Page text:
Would Mavs Do More Winning If Wes Matthews Did Less Shooting?

Would Mavs Do More Winning If Wes Matthews Did Less Shooting?

Last week, in my Mavs/Pacers Donuts, I speculated on what type of team the Mavericks hope to be.

I wondered (and still wonder): will they be the team we saw on opening day -- hoisting nearly 50 three-point attempts and hoping that more of them start to fall? Will they trend toward a more conventional offense -- one that relies on drives to the basket to create trips to the line, or to open up better looks from outside?

I had some theories that I planned to write about this week, but a lot of my speculation required that I spend a few more games watching Dirk play the 5 spot on defense—and we know that hasn’t happened. He did seem to work on a healthy level at the Tuesday practice, a session, by the way, that Wesley Matthews sat out with a foot issue but should not keep him out of action on Wednesday for Mavs at Utah.)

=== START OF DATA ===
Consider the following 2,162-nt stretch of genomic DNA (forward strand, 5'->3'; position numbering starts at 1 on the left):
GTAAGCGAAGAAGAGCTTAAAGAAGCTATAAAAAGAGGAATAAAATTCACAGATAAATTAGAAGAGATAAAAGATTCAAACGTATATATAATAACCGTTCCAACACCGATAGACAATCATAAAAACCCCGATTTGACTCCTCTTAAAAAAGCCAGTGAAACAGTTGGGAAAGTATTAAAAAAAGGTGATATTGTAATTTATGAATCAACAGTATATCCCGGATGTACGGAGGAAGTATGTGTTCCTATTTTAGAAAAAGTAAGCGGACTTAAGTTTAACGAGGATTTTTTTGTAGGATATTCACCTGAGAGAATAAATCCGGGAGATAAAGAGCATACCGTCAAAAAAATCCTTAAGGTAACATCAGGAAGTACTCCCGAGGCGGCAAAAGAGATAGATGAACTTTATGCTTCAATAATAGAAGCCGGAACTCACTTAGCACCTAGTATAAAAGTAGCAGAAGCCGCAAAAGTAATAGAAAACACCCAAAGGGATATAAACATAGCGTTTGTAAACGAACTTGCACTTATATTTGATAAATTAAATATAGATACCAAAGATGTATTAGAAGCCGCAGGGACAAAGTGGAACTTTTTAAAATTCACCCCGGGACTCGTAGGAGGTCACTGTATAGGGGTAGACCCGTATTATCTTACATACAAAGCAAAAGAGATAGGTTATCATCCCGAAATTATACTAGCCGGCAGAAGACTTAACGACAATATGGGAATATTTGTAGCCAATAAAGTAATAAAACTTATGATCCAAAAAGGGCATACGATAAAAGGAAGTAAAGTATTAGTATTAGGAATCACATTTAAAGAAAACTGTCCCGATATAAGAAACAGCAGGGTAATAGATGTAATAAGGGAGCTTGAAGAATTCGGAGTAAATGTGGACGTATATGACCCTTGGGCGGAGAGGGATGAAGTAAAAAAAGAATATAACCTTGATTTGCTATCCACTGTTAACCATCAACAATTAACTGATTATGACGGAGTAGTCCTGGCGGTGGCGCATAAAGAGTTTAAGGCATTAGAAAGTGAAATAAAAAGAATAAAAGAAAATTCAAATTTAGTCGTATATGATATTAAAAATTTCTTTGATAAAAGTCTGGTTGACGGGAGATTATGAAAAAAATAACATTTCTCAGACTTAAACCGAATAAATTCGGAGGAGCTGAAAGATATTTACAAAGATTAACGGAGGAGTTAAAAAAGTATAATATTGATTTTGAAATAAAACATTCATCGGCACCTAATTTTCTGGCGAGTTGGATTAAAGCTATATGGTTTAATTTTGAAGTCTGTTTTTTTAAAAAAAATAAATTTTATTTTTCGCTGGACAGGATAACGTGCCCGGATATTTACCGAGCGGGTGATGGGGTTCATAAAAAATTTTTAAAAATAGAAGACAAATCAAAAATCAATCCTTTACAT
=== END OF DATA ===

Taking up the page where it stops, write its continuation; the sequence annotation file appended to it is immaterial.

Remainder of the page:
https://twitter.com/townbrad/status/793515717731557376

Said Dirk today regarding illness absences: "The guys are already joking in the locker room that I'm only playing once a week from now on."

Anyway, instead, this week I want to take a look at the Mavs three-point shooting.

Here’s what I can tell you, based on our very limited data (three games as I write this):

  • After taking 48 three pointers against the Pacers, the Mavs took “only” 29 threes in game 2 and 30 in game 4. I say “only” because 30 threes per game is still enough to get you in the top five.
  • Only Brooklyn averages more threes per game than the Mavs (37.3 to 35.7)
  • The Mavs’ 3-point shooting percentage in games 1 through 3 was: 37.6% in game one, 27.6% in game two, and 37% in game three. (so, turns out, without former 3-Point competition winner Dirk Nowitzki in the lineup, things don’t suddenly get better)
  • Dallas has the second most 3-pointers attempted per game, but they’re tied for 10th in conversion percentage. So, it could definitely be worse (it IS worse for 19 other teams).
  • No player in the NBA has taken more threes than Wesley Matthews (33 so far). This includes one of the best 3-point shooters in NBA history: Steph Curry (he’s taken 28). Curry has made .429% of his shots. Matthews has made .182% of his. If you’re not doing the math in your head, Matthews has made 6 of 33 shots beyond the arc.